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VA Loan Assumptions


A loan assumption occurs when a buyer agrees to assume responsibility of a seller’s home mortgage when buying a property. FHA and VA home mortgages are generally assumable as long as the value of the mortgage does not exceed the current value of the property and the buyer is approved for a loan of equal or greater value.

Assuming a loan makes a lot of sense when mortgage rates are high compared to those made when the loan was first constructed. We haven’t seen this situation in many years. However, here is a good example of when an assumption would make sense: A seller bought a home and put 20% down. The home has not declined in value but the seller still needs to sell the home quickly to move to another state and is willing to take a hit on their equity in the home to sell it. The seller’s rate is an assumable fixed rate 30-year loan at 4.5%. The current rate is 6%. In this case, the buyer is getting a deal — a good interest rate on a good property for a long period of time that is better than the current rate. He or she is also getting the added bonus of a deal with reduced fees. The seller benefits from selling the house quickly and also from paying lower fees and is able to lower the price a bit to further expedite the sale.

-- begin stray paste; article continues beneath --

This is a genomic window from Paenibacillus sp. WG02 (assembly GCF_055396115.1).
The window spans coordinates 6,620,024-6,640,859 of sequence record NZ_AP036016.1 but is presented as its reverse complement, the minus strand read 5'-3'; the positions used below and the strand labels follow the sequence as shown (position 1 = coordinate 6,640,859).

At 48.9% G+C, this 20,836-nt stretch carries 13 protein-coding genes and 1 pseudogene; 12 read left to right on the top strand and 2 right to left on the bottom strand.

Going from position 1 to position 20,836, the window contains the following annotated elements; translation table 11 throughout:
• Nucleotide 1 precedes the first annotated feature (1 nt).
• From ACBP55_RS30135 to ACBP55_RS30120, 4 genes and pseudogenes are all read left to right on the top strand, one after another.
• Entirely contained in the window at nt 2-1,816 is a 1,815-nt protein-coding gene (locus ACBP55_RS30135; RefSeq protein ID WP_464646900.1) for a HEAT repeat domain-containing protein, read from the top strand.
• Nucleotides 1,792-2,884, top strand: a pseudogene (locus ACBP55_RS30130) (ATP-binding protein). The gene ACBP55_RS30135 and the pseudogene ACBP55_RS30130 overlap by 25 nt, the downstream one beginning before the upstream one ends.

VA Loans originally closed before March 1, 1988 are assumable without a whole string of lender qualifications for a new buyer. However, the seller will remain liable for the payments unless they secure a “Release of Liability” from the lender. This release must be an official document in writing. If you are the seller, be sure to keep a copy of that paperwork in a safe place to prove you are free and clear of the loan should it ever be questioned.

VA Loans closed after March 1, 1988 require the buyer to be approved by the lender and the VA. This makes it a lot like a new loan. In addition, the VA charges processing and funding fees for assumptions. All these things can still make VA assumable loans attractive to buyers and sellers in some cases. If you have a VA home loan on a house you want to sell, it doesn’t hurt to advertise that it is assumable.

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